• Initial responses must address the questions fully. You are expected to use outside sources (e.g., textbook, lectures) to formulate your response and provide citations for sources used (see the Reference Formats file in the Doc Sharing area).  
  • Follow-up responses must be substantive and provide additional information or insight. You are expected to use outside sources to formulate these responses as well.
  • You must answer any question I pose to you and this response does not count towards your required follow-up posts.
  • ALL sources used (including your textbook) MUST be properly cited.
Our Discussions are a little different than what you may be familiar with. You will need to research questions whose answers are not really "debatable". So follow-up responses should either elaborate on what someone has said (e.g., find additional information) or bring in new but related information. Tips for success in the Discussions:
  1. Complete your textbook readings and lecture before posting any responses.
  2. Conduct additional research if necessary and cite all of your sources (including your textbook).
  3. Read over any postings by both your instructor and your fellow students BEFORE you post your response.
  4. Answer any questions posed to you by your instructor (these do not count as follow-up responses).
  5. Use the "What's New" feature at the bottom of the course homepage to determine when new postings have been made.
HOMEWORK ASSIGNMENTS: You are expected to use outside sources (e.g., textbook, lectures) to formulate your responses to ALL Homework questions. Homework assignments must be submitted via the appropriate Dropbox. Use the dropdown menu to select the dropbox (e.g., Week 1 Homework). Assignments MUST be uploaded as a SINGLE file attachment (no multiple files will be accepted) to the drop box as either a Word, WordPerfect or Rich Text Format document. No other file formats will be accepted for credit. Please do not type your answers directly into the Dropbox comment area.

Time permitting; I may "pre-grade" your work if submitted by Friday of each week. So if you are able to submit your Homework early, check back and see if I have left you any comments in the dropbox. Do NOT count on this happening though! Late work (e.g., submitted after the Sunday deadline) will not be accepted unless under extreme circumstances. You must contact the instructor PRIOR to the deadline in order to make arrangements for late submission (if approved). I do not accept assignments emailed to me.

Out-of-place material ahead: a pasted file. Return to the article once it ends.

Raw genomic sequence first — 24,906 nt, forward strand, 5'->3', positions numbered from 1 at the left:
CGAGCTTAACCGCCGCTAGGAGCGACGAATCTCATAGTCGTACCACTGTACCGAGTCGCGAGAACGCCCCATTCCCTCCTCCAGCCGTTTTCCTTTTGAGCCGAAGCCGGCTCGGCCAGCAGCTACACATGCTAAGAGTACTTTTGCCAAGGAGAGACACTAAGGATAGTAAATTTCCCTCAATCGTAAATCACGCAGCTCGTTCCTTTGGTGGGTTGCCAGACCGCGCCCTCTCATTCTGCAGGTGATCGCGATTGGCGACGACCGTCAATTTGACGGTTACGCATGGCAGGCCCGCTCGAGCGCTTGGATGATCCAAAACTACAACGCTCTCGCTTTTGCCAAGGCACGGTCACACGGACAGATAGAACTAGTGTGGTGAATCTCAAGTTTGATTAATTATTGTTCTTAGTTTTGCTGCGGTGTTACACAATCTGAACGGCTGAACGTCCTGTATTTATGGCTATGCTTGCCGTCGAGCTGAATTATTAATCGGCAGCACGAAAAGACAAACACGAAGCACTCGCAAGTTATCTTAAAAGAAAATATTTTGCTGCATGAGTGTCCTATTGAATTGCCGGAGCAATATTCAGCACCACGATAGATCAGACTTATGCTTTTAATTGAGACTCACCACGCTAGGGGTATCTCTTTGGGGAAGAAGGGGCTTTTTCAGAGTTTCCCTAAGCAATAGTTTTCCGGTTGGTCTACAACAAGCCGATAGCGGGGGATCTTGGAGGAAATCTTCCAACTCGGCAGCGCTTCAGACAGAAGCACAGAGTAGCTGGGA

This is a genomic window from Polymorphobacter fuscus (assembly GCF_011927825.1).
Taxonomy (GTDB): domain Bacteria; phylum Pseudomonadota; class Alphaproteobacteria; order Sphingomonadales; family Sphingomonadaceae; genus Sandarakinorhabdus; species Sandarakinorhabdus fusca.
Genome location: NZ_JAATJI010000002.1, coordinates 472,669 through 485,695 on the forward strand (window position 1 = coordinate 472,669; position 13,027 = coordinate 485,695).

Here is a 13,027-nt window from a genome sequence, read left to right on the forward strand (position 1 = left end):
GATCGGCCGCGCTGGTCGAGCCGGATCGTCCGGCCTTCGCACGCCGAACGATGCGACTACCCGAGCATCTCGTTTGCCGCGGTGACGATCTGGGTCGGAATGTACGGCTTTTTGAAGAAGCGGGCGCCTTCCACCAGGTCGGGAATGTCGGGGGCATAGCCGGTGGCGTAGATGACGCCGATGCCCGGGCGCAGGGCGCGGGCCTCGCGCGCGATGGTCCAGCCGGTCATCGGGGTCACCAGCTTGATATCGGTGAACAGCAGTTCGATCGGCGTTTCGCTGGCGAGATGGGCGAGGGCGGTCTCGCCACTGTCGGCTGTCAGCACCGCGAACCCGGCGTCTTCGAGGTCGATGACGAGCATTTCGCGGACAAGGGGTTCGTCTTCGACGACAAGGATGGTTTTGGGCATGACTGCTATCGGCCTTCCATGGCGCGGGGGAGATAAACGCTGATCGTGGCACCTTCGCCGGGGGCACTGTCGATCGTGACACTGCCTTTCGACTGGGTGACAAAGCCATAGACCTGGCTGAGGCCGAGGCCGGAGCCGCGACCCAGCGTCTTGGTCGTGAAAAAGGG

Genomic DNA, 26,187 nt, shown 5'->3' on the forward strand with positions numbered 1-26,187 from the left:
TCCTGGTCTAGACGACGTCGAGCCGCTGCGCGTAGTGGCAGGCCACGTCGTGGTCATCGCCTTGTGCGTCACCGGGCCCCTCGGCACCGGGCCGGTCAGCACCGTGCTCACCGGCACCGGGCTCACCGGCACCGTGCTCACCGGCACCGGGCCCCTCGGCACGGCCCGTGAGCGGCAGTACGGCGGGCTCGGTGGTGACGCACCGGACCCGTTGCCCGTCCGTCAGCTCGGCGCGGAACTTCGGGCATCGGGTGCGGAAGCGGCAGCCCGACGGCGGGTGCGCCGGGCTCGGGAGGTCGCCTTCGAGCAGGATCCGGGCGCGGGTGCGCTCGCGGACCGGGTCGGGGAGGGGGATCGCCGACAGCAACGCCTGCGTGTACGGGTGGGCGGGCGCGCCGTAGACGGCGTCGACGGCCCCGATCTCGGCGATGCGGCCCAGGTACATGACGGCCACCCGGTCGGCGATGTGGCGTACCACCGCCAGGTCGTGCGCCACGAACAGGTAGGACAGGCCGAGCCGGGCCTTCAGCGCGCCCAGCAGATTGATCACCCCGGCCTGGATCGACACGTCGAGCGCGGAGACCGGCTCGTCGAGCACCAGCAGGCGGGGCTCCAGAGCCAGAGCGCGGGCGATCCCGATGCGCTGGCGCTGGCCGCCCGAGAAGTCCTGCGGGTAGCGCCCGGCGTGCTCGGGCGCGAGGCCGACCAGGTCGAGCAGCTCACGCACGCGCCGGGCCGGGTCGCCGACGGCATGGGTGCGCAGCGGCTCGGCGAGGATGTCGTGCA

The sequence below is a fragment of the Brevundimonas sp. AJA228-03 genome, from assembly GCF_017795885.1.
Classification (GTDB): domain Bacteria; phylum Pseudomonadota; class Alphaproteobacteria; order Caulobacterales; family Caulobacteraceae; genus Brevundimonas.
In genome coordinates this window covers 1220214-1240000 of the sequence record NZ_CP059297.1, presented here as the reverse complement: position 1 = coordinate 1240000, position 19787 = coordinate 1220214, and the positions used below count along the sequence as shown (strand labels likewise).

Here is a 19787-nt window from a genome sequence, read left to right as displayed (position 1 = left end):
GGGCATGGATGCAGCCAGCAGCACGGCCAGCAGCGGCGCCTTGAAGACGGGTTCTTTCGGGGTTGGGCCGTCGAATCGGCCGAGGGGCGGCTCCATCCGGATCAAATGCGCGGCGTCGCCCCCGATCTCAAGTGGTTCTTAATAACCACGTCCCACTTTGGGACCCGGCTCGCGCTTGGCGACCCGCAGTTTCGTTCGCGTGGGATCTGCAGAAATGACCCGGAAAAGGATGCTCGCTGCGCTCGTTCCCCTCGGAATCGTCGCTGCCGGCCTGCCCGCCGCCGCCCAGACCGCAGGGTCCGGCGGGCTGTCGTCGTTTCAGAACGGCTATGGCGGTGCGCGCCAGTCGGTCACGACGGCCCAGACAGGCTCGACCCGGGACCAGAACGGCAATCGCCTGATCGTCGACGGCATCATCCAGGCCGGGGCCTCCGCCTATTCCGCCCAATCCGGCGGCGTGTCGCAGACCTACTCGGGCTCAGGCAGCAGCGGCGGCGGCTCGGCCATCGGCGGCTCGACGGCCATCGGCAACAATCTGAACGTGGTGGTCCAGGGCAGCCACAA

MASTERY QUIZZES:  Each week you will need to complete a Mastery quiz that covers your readings. You can take this quiz as many times as necessary, but in order to receive credit (15 pts) for the quiz, you must attain an 80% or better. Your FIRST attempt should be completed no later than Saturday of each week, but you will have until the end of the day on SUNDAY to resubmit if necessary. The quizzes are graded automatically, BUT please note there are a number of fill-in the blank and short answer questions that I will need to hand grade. Often your answer may be correct but the computer may not recognize it (e.g., misspelling, slightly different phrasing). Therefore, this is the procedure I recommend for completing the Mastery quizzes:

  1. After you have completed the readings and read the lectures, complete the quiz. Disregard the grade that comes back since the actual grade may be higher.
  2. Wait 12-24 hrs to allow me to hand grade your quiz and then check the GRADEBOOK. If you have not met the 80% cut-off, I will enter a zero. I will enter 15 pts if you have reached 80%.
  3. Note that I will often leave you feedback for some of the short answer questions; this feedback is designed to assist you in meeting the required 80%, so take advantage of it! To access the feedback, click on the grade (or asterisk) in the Gradebook for a given quiz.
  4. Retake the quiz as necessary. You only have until Sunday at midnight to reach the required 80%.
  5. NO CREDIT is given if you do not make the 80% cut-off. You have all week to attain this grade so you should be able meet this cut-off by Sundays.
After everyone has completed a particular week's Mastery quiz, I will release the correct answers so that you can go back and use these quizzes to study for the final exam.

GRADES AND FEEDBACK: You should note that merely turning in an assignment or just meeting the minimum requirements doesn't earn an A grade. Those grades are earned by submitting outstanding or exceptional quality of work. You are responsible for checking the Gradebook weekly to be sure that I have entered all of your grades. I will try to have your assignments graded no later than the following Monday or Tuesday (at the latest) of each week. Associated with each grade will be Feedback on your performance (e.g., discussions, homework, quizzes, project work). It is critical that you READ this information, since it is designed to help you improve or to recognize what constitutes acceptable work. To read individual feedback on each assignment, click on the grade for that assignment. This should bring up my comments for you to read. I may attach files as well which you should download and read.